A further slowing in growth
With the US and the UK markets closed for Memorial Day/Spring bank holidays, the focus in a quiet night was on European markets, specifically interest in ECB President Mario Draghi’s speech to the European Parliament.
Two comments have drawn the market’s interest. First, some comments addressed across the Atlantic warning about the US push back on freer global trade. He noted that the neo-protectionist stances that have been stated in the United States are of concern.
Second, he virtually repeated his view that while the economic recovery has been “increasingly solid” and broadening, “we remain firmly convinced that an extraordinary amount of monetary policy support, including through forward guidance is still necessary for the present level of under-utilised resources to be reabsorbed and for inflation to return and durably stabilise around levels close to 2 percent within a meaningful medium-term horizon.”
It’s now only a week out from the ECB meeting and you can’t get much clearer than that. The ECB will then unveil its new inflation forecasts; an about turn from the ECB signalling a winding down now of QE would be a big surprise to the market. Even the more hawkish Bundesbank President and ECB Governing Council member Jens Weidmann recognised that internal Eurozone price pressures beyond volatile energy are still muted but that it is legitimate question to raise of when to normalise policy.
The Euro has been little changed and in a contained range overnight, trading this morning at around 1.1165. Elsewhere in Europe, former PM Renzi suggested in an interview with Il Messaggero that instead of an election next year it would make sense to get it out of the way around the time of the German elections in September, rather than subsequent greater scrutiny Italy. This seems to have spooked Italian markets somewhat, the Milan MIB Index down 2.01% in a night of very little change in the DAX and the CAC. Italian bonds also took a hit, 10y yields up 8bps against falls in German and French yields.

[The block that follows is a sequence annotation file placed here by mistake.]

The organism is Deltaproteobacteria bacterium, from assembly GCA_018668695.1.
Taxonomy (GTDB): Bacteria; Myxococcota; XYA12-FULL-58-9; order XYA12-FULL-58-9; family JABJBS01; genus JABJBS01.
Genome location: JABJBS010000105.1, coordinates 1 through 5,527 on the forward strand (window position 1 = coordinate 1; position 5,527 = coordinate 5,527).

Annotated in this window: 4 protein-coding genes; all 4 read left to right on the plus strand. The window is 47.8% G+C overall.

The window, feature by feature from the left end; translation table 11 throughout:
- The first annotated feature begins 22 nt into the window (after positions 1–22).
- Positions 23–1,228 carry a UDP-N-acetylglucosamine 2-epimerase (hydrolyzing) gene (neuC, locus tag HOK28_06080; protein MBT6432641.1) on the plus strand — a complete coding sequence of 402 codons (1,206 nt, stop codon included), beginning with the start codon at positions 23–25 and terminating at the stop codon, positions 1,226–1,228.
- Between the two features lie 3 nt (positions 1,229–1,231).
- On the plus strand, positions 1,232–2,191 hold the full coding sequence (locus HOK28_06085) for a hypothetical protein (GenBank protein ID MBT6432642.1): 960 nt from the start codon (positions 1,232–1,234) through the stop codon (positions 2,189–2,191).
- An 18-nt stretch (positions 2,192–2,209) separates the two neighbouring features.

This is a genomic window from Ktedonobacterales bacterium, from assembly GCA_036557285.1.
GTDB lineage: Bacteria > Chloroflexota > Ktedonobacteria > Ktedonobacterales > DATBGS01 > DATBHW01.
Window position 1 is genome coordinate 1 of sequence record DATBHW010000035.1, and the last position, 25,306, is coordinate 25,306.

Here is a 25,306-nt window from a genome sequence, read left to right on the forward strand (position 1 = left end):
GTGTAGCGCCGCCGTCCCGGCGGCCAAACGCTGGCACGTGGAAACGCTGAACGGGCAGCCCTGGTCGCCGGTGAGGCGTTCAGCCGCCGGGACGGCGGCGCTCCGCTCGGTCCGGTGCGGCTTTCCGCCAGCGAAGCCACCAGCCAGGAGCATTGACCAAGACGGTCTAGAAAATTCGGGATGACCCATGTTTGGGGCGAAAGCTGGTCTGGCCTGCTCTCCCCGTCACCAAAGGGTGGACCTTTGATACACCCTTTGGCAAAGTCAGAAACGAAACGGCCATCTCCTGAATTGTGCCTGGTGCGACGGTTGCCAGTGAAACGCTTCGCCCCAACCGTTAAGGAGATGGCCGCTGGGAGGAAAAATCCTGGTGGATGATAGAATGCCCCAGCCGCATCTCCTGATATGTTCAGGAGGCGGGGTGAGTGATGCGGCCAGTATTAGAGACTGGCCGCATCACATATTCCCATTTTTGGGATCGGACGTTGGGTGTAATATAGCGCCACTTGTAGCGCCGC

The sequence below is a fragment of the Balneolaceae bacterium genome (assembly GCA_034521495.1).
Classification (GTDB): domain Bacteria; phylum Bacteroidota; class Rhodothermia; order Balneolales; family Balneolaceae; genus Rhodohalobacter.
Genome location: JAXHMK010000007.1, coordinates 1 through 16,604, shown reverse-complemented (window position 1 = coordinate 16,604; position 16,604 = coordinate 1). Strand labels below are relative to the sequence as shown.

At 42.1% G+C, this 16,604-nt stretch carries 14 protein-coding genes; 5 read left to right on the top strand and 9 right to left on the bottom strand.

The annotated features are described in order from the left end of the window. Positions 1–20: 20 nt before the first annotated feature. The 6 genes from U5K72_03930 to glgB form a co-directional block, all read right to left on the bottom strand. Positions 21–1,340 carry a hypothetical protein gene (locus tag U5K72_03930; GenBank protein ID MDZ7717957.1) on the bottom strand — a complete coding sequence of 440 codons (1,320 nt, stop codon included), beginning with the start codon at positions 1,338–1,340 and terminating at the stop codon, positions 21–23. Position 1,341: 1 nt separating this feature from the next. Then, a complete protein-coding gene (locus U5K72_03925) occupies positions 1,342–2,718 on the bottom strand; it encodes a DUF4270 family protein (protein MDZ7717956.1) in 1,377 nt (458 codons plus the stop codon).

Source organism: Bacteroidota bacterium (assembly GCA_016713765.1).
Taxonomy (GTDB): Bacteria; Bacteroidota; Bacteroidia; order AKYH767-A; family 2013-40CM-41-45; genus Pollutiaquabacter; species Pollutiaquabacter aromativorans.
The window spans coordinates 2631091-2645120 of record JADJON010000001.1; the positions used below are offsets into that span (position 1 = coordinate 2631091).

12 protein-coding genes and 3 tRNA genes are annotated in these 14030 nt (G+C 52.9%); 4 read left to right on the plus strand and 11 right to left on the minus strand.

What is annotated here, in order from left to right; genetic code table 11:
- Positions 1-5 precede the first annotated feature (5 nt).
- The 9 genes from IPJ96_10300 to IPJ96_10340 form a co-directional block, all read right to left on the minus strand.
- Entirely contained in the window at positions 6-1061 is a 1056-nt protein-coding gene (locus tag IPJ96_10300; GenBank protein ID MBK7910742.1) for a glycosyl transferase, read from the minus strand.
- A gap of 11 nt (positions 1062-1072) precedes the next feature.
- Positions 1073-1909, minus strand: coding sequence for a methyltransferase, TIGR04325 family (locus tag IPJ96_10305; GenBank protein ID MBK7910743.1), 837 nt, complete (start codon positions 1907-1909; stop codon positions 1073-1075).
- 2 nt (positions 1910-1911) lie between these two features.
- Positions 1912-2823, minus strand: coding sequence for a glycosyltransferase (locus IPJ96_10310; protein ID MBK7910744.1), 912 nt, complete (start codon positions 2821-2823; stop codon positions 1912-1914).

As we go to press, UK PM May and Labor leader Jeremy Corbyn are locked in a BBC TV interview, but with little new market reaction after the Pound has lost pressure through the end of last week with narrower polls.
It’s been a similar story for the Aussie that has also been trading in its recent range, ahead of Building Approvals today and key US inflation and consumer spending tonight. Despite the China holiday yesterday, there was a new price for spot iron ore, up $0.59/t to $58.50. Dalian futures though were closed and China has another holiday today.
The local data flow gets underway today with the release of the April Building Approvals report. There have been two standout points from this release of late. First, again incredibly volatile, approvals down a meaty 13.4% (thanks to a 22.5% monthly fall in private apartment approvals), but the standard deviation of monthly moves is still a large 6.7%. Second, the cyclical peak in approvals has passed. NAB expects – without a strong conviction – that approvals will only rose 3% in April.
There are also three Japanese partials, out at 9.30/9.50 AEST, though they are of little market sensitivity, today’s being retail sales, the monthly labour market report, and the overall household spending report.
While China is still out for the second of its Dragon Boat Festival holidays, the US and the UK come back on line again tonight with some key data points on the calendar. It kicks off with the EC Confidence Surveys for May, ahead of Germany’s CPI, the market expecting the EU harmonised measure to ease from 2.0% to 1.5% y/y. Then attention turns to the US PCE deflators, expected to reveal a 0.2% rise in the headline and a 0.1% in the core deflator, making last month’s look the “odd one out”. Then there’s the focus on the personal income and spending side of the report, both expected to rise 0.4% in nominal terms. The Conference Board Consumer Confidence report for May is also out tonight, containing its surveyed measure of the jobs plentiful index, consumers’ readings on the health of the jobs market in terms of availability or difficulty in getting a job. It’s been continuing to improve.
US and UK markets were closed for holidays. In commodities, Brent crude oil +0.27% to $52.29, gold-0.1% to $1,267, iron ore +1.0% to $58.50, steam coal +0.0% to $73.85, met. coal +0.0% to $173.65. The AUD is at 0.744 and the range since yesterday 5pm Sydney time is 0.7427 to 0.745.
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